Your thyroid is a small gland that is located in the front of your neck. It regulates your metabolism through the conversion of iodine. Thyroid levels that are either too high or too low may indicate an underlying condition.
Ranges for Thyroid Levels
Hyperthyroidism is often due to an over stimulated thyroid and is characterized by the excessive production of one of two hormones, thyroxine (T4) or triiodothyronine (T3). By contrast, hypothyroidism, which is the most common thyroid issue, is marked by the under production of T4 or T3. Thyroid Stimulating Hormone, or TSH, is secreted by the pituitary gland and is responsible for regulating the production of T3 and T4 within the thyroid gland.
We use a very simple, yet results-driven approach that seeks to remove the underlying causes for each individual’s musculoskeletal dysfunction, dis-ease process, and/or pain and inflammation. Sophisticated tools for diagnostic testing are utilized to identify an individual’s underlying causes of dis-ease – which will be different for each person/individual. The testing is very thorough and specific.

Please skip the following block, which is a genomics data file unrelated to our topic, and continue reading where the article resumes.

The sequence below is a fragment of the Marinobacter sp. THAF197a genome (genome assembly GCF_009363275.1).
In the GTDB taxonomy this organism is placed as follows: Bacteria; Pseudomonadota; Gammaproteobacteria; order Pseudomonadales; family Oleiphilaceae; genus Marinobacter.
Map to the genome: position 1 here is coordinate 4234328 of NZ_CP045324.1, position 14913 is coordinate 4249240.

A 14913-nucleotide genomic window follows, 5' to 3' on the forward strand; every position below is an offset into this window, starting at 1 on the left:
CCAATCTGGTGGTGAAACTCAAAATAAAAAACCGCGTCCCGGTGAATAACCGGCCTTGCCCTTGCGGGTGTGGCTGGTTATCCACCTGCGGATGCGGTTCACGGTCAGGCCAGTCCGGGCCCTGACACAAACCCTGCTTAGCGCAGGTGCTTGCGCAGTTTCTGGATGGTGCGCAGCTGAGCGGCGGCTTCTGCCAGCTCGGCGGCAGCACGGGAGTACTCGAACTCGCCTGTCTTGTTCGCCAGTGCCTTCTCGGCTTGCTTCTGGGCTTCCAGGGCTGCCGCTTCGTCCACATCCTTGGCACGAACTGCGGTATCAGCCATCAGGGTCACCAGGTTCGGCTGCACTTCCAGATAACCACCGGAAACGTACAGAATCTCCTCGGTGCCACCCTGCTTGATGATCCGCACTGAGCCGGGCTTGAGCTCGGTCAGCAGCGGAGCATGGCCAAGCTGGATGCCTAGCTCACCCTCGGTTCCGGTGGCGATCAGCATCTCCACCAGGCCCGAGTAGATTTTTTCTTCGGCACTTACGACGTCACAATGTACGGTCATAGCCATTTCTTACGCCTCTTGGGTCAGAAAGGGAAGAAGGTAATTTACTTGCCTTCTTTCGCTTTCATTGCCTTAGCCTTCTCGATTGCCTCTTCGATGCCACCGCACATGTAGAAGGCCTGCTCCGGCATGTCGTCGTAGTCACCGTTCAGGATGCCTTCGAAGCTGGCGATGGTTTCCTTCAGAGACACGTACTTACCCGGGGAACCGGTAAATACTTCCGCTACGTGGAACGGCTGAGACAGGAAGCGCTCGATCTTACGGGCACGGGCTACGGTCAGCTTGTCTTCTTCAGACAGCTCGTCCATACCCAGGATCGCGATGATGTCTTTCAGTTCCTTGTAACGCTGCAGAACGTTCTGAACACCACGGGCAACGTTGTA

There are two main causes of hypothyroidism. The first is simply inflammation of the thyroid gland, which damages or incapacitates thyroid cells, rendering them unable to produce thyroid hormone. The most common cause of glandular failure is autoimmune thyroiditis, or Hashimoto’s thyroiditis.
The second chief cause of hypothyroidism relates to medical procedures in which all or part of the thyroid has been removed, as is often the case with thyroid cancer. In some instances, the pituitary gland does not produce adequate amounts of TSH, which is needed to signal the thyroid to produce the necessary hormones. Alternatively, if too much TSH is released, the thyroid gland can become enlarged and form a goiter.
What to Ask Your Doctor
Symptoms of hypothyroidism include
• Sluggish metabolism
• Weight gain
• Overall weakness
• Muscular aches and cramps
• Joint pain
• Overly dry skin and hair
• Memory loss
• Decreased libido
Proper hormone balancing is vital for proper physiology to occur: this includes but is not limited to thyroid hormones, testosterone, estrogen and progesterone, insulin, glucagon, etc.Optimal (thyroid) hormone balancing is necessary for the proper ‘activation’ for muscle function. If there is not proper oxygen, balanced blood sugar, nervous system stimulation, orbalanced (thyroid) hormones, then the musculoskeletal system will not function optimally.